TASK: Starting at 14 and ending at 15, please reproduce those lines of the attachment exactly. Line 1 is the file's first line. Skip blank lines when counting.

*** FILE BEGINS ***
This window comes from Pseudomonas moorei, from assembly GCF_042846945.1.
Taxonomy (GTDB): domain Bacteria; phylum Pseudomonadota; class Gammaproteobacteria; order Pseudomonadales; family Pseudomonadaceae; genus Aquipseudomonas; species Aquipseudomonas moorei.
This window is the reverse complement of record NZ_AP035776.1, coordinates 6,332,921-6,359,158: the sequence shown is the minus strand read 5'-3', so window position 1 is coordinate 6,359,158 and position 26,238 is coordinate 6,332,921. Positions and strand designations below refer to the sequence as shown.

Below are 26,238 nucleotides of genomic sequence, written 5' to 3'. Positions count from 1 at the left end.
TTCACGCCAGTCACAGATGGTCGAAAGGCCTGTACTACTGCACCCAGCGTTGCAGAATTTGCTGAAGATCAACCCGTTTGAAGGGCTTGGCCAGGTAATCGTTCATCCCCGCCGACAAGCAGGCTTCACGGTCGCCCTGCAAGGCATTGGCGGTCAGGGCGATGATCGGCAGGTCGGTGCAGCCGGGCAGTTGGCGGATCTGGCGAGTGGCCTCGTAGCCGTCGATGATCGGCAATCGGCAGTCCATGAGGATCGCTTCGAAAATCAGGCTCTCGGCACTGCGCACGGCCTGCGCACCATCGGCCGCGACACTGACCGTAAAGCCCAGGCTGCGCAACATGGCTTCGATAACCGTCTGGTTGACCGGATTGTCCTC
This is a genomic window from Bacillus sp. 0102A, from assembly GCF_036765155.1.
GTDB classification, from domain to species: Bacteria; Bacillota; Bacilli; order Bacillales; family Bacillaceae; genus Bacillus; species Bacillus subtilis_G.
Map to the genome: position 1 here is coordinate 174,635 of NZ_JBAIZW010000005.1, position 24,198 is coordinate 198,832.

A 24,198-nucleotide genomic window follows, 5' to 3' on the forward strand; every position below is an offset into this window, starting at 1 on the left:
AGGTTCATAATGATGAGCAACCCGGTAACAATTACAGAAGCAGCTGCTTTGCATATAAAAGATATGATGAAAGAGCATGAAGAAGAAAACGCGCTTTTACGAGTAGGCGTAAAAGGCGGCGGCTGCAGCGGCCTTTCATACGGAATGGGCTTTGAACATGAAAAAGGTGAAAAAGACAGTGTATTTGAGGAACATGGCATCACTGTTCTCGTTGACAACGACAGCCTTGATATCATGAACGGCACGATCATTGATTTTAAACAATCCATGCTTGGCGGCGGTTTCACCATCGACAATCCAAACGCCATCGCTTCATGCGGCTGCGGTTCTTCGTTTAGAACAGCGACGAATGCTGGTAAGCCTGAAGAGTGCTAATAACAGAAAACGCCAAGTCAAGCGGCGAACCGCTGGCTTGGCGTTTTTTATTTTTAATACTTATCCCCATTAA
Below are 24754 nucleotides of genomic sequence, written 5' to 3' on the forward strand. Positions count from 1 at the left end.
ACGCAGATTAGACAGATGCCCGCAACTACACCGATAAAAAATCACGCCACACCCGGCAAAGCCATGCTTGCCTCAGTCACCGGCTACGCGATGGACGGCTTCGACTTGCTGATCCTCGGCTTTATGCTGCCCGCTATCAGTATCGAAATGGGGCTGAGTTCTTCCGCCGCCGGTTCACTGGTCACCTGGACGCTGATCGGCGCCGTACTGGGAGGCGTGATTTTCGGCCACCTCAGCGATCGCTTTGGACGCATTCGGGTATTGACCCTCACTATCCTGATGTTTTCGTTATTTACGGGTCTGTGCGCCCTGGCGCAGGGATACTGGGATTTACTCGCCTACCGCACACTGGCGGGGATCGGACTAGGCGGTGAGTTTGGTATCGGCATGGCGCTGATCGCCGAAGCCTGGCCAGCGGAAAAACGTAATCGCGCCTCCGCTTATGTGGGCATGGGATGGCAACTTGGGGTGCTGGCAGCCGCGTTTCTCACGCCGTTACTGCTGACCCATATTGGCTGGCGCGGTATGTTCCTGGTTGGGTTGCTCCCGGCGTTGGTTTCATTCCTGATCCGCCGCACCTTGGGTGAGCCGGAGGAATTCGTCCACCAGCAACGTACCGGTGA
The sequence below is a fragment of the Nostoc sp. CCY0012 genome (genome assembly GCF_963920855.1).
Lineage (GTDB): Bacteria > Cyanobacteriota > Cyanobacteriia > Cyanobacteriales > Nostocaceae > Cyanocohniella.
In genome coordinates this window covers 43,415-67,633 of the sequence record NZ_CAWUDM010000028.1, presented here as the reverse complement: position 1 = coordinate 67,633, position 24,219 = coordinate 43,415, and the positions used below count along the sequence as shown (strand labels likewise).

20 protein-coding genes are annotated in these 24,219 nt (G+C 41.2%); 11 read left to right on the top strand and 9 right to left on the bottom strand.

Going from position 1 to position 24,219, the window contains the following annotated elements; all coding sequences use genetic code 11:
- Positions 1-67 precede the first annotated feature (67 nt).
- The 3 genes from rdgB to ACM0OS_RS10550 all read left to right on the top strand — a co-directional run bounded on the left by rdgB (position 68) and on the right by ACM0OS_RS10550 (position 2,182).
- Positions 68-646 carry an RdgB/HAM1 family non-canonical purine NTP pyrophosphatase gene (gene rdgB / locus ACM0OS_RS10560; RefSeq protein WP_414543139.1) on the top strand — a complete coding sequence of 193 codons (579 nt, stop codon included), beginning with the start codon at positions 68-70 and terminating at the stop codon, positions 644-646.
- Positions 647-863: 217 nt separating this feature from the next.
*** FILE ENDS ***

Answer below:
Lineage (GTDB): Bacteria > Cyanobacteriota > Cyanobacteriia > Cyanobacteriales > Nostocaceae > Cyanocohniella.
In genome coordinates this window covers 43,415-67,633 of the sequence record NZ_CAWUDM010000028.1, presented here as the reverse complement: position 1 = coordinate 67,633, position 24,219 = coordinate 43,415, and the positions used below count along the sequence as shown (strand labels likewise).